Social Capital and Human Resource Management in International Joint Ventures in Vietnam: A Perspective from a Transitional Economy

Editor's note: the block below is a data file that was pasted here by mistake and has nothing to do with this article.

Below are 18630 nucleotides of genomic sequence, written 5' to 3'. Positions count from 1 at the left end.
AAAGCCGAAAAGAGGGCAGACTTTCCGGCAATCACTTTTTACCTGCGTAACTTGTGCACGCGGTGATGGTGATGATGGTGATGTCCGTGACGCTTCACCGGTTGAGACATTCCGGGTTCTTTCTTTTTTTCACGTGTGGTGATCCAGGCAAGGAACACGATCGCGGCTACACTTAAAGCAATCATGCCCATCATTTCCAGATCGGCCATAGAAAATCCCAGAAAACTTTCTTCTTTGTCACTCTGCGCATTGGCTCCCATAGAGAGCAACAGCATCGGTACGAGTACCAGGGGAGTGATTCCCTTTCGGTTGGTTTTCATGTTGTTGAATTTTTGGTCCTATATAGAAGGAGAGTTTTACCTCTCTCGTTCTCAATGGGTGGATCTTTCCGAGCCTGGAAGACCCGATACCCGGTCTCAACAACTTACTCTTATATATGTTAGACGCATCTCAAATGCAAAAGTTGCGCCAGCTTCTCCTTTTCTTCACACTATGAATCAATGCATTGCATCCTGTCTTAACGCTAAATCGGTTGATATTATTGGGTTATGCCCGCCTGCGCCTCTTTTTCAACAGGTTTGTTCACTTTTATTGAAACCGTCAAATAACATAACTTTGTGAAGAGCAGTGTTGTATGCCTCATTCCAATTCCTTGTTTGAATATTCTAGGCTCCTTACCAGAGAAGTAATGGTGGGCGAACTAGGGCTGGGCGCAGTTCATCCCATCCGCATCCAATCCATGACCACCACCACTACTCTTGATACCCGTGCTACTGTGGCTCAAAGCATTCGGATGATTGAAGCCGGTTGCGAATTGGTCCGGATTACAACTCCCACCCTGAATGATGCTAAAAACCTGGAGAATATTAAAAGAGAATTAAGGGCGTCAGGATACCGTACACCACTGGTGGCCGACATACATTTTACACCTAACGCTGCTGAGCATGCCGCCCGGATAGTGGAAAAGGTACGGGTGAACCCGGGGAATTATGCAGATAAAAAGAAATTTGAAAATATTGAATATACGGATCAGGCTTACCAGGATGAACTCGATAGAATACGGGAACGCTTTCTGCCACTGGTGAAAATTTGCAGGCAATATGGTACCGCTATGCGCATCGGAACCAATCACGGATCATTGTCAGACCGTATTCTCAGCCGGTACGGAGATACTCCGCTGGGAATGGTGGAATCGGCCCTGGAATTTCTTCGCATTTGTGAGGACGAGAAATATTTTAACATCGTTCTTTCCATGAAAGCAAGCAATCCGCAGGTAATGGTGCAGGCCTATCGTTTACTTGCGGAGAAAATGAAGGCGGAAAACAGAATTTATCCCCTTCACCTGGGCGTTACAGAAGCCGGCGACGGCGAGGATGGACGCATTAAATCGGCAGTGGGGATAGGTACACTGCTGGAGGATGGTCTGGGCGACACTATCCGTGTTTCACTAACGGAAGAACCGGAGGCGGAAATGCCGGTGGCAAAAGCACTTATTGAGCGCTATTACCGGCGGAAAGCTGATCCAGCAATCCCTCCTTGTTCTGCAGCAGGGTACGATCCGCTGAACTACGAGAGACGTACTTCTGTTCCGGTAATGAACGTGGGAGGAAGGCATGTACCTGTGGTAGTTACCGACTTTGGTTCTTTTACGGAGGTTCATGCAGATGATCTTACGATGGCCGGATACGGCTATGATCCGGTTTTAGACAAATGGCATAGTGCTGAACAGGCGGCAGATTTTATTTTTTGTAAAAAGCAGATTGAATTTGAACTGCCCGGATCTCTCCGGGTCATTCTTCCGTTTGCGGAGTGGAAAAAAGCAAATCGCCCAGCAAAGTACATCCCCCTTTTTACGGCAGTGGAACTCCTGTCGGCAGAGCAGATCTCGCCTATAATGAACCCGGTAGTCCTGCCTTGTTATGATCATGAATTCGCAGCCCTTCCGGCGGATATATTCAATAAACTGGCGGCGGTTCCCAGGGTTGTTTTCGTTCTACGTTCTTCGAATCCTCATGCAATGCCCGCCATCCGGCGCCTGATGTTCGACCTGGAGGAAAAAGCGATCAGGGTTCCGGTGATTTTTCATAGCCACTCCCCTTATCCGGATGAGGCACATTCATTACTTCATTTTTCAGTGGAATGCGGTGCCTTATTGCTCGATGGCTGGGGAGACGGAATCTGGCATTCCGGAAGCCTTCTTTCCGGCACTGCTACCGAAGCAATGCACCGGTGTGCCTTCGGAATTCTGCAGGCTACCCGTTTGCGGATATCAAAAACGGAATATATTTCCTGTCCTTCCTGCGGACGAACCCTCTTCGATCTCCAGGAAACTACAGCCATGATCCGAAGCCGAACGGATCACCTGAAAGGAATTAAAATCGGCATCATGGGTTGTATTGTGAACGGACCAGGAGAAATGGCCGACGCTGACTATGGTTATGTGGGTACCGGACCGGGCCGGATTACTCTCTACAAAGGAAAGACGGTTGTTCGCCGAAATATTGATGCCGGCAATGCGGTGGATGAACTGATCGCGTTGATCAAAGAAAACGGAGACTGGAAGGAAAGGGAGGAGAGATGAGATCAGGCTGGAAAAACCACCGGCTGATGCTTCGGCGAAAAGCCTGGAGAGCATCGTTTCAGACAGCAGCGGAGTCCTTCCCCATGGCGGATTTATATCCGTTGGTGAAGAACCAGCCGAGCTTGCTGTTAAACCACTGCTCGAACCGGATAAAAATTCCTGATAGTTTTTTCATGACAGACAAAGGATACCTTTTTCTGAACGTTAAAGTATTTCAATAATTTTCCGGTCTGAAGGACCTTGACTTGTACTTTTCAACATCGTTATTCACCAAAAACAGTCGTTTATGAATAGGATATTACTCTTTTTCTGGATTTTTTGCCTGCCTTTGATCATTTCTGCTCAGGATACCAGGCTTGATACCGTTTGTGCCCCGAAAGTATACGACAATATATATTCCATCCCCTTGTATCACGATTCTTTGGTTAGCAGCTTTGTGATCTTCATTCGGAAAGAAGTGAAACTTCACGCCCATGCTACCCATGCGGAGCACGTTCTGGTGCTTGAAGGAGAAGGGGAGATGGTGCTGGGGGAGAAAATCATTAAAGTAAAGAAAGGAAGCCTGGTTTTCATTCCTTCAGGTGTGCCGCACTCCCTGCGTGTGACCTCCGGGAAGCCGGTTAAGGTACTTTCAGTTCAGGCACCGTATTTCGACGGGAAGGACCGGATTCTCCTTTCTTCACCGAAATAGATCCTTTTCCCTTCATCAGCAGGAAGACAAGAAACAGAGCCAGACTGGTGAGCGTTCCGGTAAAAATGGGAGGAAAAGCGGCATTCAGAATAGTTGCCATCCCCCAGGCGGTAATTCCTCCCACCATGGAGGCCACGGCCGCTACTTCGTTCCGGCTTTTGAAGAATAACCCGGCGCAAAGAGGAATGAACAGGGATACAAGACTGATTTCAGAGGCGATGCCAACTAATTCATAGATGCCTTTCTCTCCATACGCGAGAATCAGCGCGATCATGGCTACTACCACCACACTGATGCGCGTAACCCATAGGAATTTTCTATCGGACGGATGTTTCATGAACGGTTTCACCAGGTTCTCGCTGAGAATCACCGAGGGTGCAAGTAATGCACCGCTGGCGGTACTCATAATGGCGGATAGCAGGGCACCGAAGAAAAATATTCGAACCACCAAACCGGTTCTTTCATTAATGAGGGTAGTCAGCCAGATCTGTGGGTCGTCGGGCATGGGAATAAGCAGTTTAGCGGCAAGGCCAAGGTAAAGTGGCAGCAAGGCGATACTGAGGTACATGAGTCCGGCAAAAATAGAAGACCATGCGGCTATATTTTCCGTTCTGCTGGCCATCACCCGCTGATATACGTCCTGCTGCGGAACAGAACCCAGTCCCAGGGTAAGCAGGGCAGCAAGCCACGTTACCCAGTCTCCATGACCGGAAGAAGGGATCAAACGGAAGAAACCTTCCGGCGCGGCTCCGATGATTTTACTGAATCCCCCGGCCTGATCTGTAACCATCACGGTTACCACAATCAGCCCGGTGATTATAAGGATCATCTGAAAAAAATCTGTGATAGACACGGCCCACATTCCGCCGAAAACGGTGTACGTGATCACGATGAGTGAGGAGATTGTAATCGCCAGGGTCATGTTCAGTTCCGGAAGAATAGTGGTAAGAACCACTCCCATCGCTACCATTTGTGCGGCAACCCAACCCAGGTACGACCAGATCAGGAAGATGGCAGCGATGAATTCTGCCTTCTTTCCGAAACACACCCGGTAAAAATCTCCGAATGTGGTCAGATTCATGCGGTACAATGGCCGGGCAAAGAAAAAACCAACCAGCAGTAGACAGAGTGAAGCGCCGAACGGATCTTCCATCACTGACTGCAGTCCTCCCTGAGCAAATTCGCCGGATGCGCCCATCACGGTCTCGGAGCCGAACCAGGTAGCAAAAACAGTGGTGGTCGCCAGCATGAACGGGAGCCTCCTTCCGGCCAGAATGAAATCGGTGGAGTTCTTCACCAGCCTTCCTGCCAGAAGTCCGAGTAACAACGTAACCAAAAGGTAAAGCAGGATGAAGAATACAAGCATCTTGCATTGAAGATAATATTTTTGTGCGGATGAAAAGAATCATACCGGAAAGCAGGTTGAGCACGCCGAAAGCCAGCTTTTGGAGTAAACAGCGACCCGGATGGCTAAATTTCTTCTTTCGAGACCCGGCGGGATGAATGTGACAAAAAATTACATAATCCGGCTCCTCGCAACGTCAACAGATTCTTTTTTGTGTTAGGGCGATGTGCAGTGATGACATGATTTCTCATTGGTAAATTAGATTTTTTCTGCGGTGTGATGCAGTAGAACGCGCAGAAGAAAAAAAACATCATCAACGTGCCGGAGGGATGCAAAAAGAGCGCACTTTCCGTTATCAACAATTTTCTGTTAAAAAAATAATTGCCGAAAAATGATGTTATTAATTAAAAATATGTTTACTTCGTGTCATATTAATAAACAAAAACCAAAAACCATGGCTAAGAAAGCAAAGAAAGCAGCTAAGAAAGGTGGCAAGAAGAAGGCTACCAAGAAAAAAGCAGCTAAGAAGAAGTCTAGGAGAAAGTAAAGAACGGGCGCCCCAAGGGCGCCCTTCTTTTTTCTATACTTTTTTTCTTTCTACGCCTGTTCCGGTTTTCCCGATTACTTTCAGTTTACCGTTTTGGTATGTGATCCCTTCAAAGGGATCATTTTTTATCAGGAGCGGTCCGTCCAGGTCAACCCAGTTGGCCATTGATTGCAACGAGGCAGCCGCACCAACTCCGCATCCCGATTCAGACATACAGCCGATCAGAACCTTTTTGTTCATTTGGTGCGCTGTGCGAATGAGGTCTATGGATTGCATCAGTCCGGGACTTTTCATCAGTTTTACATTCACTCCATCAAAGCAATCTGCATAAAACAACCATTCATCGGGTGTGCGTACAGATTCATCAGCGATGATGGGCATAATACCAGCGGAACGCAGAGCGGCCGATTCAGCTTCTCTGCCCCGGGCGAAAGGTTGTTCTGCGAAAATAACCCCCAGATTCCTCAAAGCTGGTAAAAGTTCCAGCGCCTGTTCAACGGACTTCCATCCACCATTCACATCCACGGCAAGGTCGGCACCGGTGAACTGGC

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This study highlights the importance of social capital in international joint ventures (IJVs), and examines human resource practices as a factor shaping such social capital. Comprehensive measures of social capital are developed and tested, which extend prior work on 'bonding' and 'bridging' social capital. We also link social capital with its anticipated antecedents and consequences. The study’s findings are based on data collected from 164 IJVs located in Vietnam. IJV performance was predicted by training and by the level of trust and cooperation between foreign and local personnel. Training (including acquisition of management skills, technology, and cross-cultural understanding) also was predictive of the measures of social capital. A key practical implication arising from this study is that the return on investment from training of joint venture personnel can stem not only from the transfer of technical and management skills needed for developing competitive advantage, but also from the positive impact on social capital, which further contributes to venture success. The establishment of written objectives and plans for the venture, as well as the IJV’s level of control regarding its own HR functions also was found to be related to some components of social capital. The findings of this study reinforce the call to build on the contributions of local personnel in joint ventures, and in Vietnam in particular.